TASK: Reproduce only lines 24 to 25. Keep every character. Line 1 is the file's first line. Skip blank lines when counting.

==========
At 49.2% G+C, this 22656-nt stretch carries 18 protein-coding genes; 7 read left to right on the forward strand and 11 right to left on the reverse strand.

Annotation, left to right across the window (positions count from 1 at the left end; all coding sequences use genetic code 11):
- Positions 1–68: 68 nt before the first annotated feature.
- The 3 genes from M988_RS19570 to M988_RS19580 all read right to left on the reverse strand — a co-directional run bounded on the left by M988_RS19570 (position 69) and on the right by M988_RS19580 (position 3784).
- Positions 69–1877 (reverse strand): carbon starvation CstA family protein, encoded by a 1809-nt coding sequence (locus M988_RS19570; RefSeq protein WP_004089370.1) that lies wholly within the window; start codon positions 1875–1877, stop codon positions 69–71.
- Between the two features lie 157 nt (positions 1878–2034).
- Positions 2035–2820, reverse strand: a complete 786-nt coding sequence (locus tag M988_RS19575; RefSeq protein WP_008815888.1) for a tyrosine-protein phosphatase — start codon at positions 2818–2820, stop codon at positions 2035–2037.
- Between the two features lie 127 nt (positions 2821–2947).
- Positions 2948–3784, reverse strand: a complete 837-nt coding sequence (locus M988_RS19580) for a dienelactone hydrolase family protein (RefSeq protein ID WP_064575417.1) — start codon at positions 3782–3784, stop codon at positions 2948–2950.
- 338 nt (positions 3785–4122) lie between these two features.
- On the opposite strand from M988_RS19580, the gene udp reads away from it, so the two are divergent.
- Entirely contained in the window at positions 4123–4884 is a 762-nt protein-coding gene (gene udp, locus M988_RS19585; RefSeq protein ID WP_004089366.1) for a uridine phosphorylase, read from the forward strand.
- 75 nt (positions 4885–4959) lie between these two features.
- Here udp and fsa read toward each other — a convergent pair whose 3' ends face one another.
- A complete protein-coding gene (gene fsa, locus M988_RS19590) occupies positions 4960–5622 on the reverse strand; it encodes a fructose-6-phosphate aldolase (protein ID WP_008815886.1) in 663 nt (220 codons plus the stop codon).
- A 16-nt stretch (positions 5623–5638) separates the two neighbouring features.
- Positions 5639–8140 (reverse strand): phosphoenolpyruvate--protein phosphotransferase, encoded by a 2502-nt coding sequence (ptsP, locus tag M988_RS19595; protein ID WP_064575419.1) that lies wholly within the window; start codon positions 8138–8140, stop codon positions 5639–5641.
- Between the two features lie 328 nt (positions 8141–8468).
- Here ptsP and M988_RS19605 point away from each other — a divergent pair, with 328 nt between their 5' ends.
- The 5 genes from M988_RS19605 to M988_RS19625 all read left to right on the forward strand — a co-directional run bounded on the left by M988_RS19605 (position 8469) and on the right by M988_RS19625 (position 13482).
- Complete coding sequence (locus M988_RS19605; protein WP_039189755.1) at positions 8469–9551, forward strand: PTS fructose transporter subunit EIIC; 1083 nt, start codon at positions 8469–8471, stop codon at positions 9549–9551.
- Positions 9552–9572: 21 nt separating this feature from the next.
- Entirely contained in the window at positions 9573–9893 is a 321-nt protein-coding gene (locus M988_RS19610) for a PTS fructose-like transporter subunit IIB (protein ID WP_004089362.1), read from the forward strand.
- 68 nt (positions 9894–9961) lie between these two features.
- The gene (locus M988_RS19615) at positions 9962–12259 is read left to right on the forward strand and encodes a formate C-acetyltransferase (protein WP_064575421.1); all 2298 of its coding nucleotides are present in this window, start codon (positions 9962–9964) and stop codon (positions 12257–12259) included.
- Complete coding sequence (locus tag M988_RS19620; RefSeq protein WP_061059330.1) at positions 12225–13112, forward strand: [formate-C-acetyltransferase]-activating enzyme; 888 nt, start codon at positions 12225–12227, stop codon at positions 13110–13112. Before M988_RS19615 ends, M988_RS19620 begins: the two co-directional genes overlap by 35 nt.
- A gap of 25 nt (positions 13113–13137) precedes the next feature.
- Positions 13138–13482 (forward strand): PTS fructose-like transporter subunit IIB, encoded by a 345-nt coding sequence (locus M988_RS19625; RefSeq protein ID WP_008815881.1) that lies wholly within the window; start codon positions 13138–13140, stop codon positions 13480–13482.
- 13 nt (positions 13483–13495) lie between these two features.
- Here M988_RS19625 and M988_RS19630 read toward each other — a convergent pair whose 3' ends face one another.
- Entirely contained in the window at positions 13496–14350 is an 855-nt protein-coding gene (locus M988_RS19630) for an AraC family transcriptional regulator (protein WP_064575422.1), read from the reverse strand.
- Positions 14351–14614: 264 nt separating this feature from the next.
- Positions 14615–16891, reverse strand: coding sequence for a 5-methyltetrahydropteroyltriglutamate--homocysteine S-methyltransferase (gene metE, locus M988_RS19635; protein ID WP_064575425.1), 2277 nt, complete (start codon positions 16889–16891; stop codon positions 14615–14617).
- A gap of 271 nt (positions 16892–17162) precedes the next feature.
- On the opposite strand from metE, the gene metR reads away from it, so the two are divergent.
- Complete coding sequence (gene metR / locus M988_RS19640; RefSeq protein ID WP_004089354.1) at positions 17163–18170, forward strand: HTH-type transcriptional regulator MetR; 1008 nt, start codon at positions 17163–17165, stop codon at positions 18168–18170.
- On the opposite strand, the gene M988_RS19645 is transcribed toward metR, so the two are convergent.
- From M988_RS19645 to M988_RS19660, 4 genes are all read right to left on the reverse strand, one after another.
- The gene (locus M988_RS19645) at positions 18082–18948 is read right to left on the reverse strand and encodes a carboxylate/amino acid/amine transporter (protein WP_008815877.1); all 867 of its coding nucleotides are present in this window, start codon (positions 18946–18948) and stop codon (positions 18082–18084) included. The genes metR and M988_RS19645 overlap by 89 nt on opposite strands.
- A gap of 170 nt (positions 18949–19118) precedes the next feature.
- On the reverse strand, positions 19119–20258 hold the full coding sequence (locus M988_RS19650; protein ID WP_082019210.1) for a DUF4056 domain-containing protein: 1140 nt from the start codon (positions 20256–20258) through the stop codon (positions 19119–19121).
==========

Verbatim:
- 68 nt (positions 9894–9961) lie between these two features.
- The gene (locus M988_RS19615) at positions 9962–12259 is read left to right on the forward strand and encodes a formate C-acetyltransferase (protein WP_064575421.1); all 2298 of its coding nucleotides are present in this window, start codon (positions 9962–9964) and stop codon (positions 12257–12259) included.